News & Features

Ryan Lamb, Kalispell Man Accused of Murdering Partner, Takes the Stand in His Own Defense

Defendant alleges his partner, Ryan Nixon, verbally and physically assaulted him during their three-year relationship

Ryan Lamb, the Kalispell man accused of stabbing his partner to death while having sex last August, took the stand in his own defense on Monday.

Lamb testified that his partner, Ryan Nixon, verbally and physically assaulted him during their three-year relationship.

Lamb, 34, is charged with felony deliberate homicide. Prosecutors allege that Lamb stabbed Nixon, 31, to death while having sex on Aug. 5, 2018. But the defense team is painting a different picture in which Nixon was an abusive partner, and Lamb stabbed him because he was being attacked with a fork.

On Monday morning, lead prosecutor Alison Howard rested her case after five days of testimony. The jury then exited the room and defense attorney Alisha Backus filed a motion to dismiss the case. In her motion, Backus said the state had failed to provide enough evidence that Lamb had stabbed Nixon to death while having sex. At the core of her argument was the fact that other than Lamb’s jailhouse confession — which the defense has said was questionable at best — there is no evidence to prove that Lamb and Nixon were having sex when the stabbing occurred. Judge Robert Allison denied the motion.

The defense’s first witness was Dr. Richard Leo, a professor at the University of San Francisco, who is one of the world’s leading experts in police interrogation efforts.

Leo testified that he had reviewed the 11-hour interrogation video and saw examples of police interrogation techniques that could lead to a false or unreliable confession. Among the issues Leo brought up was the fact that Lamb was left in the booking room for 11 hours and was possibly sleep deprived; that the detective questioning him at times minimized the possible consequences of Lamb’s actions; and that the detective made implied promises, specifically one where the police would treat Lamb better if he told the truth.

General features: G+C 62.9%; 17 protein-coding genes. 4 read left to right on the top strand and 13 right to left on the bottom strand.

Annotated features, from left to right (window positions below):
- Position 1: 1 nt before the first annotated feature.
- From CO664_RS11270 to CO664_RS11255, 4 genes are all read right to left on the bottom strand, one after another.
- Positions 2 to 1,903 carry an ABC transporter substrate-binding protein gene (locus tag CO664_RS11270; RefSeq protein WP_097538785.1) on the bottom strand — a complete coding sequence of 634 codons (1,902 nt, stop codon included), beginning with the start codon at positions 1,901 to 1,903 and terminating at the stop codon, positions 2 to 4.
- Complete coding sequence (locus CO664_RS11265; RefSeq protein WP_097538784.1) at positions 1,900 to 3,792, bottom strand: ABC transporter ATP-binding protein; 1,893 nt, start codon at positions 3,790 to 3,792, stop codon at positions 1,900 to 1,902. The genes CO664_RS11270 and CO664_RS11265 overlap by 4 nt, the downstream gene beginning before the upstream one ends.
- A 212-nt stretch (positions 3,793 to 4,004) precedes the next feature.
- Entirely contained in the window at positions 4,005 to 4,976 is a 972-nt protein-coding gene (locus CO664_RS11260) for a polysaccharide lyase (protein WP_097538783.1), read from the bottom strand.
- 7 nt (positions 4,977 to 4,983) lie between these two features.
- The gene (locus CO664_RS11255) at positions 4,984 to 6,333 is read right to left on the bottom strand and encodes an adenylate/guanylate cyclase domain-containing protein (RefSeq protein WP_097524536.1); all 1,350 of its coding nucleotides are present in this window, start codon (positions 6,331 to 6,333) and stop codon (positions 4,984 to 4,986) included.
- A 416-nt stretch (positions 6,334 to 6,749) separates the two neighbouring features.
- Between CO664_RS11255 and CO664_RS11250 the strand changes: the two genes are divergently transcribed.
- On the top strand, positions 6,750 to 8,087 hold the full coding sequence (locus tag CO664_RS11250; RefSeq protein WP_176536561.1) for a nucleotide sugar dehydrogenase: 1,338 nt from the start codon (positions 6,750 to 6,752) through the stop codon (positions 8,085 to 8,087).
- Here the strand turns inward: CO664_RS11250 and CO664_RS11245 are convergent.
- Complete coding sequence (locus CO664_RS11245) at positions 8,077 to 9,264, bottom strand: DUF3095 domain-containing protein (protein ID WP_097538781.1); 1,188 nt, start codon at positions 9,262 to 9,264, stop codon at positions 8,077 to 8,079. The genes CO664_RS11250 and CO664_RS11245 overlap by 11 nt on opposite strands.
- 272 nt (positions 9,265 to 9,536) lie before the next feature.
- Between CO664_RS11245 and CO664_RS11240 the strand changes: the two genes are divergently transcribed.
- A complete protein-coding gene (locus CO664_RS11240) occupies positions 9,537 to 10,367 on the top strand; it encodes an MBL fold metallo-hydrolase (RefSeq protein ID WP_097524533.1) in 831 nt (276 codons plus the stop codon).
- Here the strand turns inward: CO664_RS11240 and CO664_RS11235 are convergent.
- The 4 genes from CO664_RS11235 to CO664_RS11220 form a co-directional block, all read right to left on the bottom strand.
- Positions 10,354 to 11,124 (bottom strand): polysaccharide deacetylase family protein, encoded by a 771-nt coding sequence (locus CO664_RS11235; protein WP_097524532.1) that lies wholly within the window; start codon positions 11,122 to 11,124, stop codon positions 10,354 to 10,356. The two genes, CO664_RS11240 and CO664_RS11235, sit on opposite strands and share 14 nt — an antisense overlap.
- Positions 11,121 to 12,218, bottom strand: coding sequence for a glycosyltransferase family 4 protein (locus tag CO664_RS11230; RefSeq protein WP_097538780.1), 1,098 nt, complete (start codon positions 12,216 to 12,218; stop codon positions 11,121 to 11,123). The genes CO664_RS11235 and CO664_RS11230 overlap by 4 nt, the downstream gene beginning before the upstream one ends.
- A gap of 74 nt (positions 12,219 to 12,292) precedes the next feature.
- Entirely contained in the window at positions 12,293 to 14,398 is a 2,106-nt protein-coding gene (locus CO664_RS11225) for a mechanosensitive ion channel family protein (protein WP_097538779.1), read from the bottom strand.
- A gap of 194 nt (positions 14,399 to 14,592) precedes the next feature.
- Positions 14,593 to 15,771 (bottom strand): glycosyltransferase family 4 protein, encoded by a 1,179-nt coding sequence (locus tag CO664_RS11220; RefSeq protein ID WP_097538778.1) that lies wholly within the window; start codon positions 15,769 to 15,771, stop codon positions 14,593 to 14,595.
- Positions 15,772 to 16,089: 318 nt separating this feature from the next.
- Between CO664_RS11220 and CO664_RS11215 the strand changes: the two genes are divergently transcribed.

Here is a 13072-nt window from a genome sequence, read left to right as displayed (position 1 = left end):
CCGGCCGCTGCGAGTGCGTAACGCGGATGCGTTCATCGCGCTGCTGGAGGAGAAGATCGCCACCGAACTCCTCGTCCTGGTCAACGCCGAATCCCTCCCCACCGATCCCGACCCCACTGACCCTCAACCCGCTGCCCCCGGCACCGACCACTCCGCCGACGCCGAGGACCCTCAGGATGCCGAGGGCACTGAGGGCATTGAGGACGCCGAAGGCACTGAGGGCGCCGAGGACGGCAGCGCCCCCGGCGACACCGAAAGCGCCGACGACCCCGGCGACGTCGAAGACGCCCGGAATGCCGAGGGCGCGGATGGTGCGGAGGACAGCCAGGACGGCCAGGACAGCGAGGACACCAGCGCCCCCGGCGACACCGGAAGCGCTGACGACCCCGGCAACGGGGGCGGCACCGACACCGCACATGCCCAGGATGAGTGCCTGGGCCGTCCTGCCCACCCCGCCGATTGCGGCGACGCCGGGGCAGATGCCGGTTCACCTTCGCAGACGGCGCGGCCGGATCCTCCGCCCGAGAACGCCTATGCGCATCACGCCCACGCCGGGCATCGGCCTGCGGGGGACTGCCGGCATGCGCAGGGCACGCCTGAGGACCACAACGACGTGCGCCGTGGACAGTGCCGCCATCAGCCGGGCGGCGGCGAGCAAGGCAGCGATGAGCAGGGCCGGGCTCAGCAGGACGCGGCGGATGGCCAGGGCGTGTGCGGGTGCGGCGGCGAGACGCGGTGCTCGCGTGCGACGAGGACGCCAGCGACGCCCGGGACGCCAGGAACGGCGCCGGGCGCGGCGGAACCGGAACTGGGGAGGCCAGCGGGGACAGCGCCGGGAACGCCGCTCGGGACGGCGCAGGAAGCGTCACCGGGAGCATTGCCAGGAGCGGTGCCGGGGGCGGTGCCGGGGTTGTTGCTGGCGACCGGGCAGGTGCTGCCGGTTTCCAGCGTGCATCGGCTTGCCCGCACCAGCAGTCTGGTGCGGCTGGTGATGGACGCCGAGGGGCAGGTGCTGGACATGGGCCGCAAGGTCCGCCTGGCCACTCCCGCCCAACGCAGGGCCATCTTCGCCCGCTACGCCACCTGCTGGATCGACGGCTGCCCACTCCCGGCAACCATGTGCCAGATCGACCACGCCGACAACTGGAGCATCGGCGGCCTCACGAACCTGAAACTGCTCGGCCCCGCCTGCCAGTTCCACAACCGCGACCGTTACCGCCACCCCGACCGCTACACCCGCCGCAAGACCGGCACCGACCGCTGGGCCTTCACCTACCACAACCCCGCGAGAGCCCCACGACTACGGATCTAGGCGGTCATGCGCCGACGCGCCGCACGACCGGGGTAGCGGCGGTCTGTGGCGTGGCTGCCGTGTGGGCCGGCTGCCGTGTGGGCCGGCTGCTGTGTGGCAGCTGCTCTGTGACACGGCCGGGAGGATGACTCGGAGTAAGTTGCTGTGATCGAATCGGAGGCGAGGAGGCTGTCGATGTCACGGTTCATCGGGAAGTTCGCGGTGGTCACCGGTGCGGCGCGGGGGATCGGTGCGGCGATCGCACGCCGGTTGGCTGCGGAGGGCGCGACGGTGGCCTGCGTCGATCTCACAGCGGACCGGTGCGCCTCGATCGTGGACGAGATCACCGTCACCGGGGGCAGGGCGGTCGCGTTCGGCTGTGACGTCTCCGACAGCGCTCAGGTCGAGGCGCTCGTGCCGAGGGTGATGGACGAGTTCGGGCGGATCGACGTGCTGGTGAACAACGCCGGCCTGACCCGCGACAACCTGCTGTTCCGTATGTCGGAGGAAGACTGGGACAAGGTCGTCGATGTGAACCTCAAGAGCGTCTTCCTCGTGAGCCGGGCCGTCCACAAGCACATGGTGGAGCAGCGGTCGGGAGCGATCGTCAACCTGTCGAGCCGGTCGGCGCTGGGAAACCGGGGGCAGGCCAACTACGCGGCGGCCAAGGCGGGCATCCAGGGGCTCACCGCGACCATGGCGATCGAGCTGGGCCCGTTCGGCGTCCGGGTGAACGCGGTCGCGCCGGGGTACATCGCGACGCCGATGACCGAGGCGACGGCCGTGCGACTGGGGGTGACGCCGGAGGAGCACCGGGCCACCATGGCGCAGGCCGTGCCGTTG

“The primary goal (of an interrogation) is to get an incriminating statement from someone,” Leo said. “The secondary goal is to get the truth.”

During cross-examination, County Attorney Travis Ahner asked how much Leo was being paid for his time reviewing the case and testifying. Leo said that he had charged the public defenders office approximately $10,000.

Late in the afternoon, Lamb took the stand in his own defense. Lamb testified that he and Nixon had met in 2015 on a dating app and quickly became friends. Lamb said he initially was reluctant to enter a relationship — mostly because Nixon was apparently still dating someone — but that Nixon was persistent. They began dating in late 2015.

During his testimony, Lamb smiled and laughed while talking about the high points of his relationship with Nixon. At other times, he began to cry when talking about the low points.

Lamb said the relationship took a turn for the worse in 2016, when Nixon became verbally and physically abusive. Lamb said that Nixon was jealous of his friendships with other people.

Lamb testified that on at least two occasions he went to the hospital because of injuries he suffered at the hand of Nixon. In one instance, Nixon had punched him in the face, resulting in a split eyebrow. In another instance, Nixon had slammed a car door on Lamb’s foot.

Backus presented medical records as evidence of the hospital visits. When pressed by doctors about what happened, Lamb said he had fallen. When asked why he did not tell the truth, he said he was scared and did not want Nixon to get in trouble.

“I did not want to get into an argument,” he said.

Lamb also testified that Nixon would sometimes lock him in a room — restraining the door with rope — and scream at him from the outside. One time, Nixon allegedly sprayed a wasp killer under the door.

“He would yell at me and tell me that I’m worthless,” Lamb said.

“It was a dark time.”

Testimony will continue on Tuesday.

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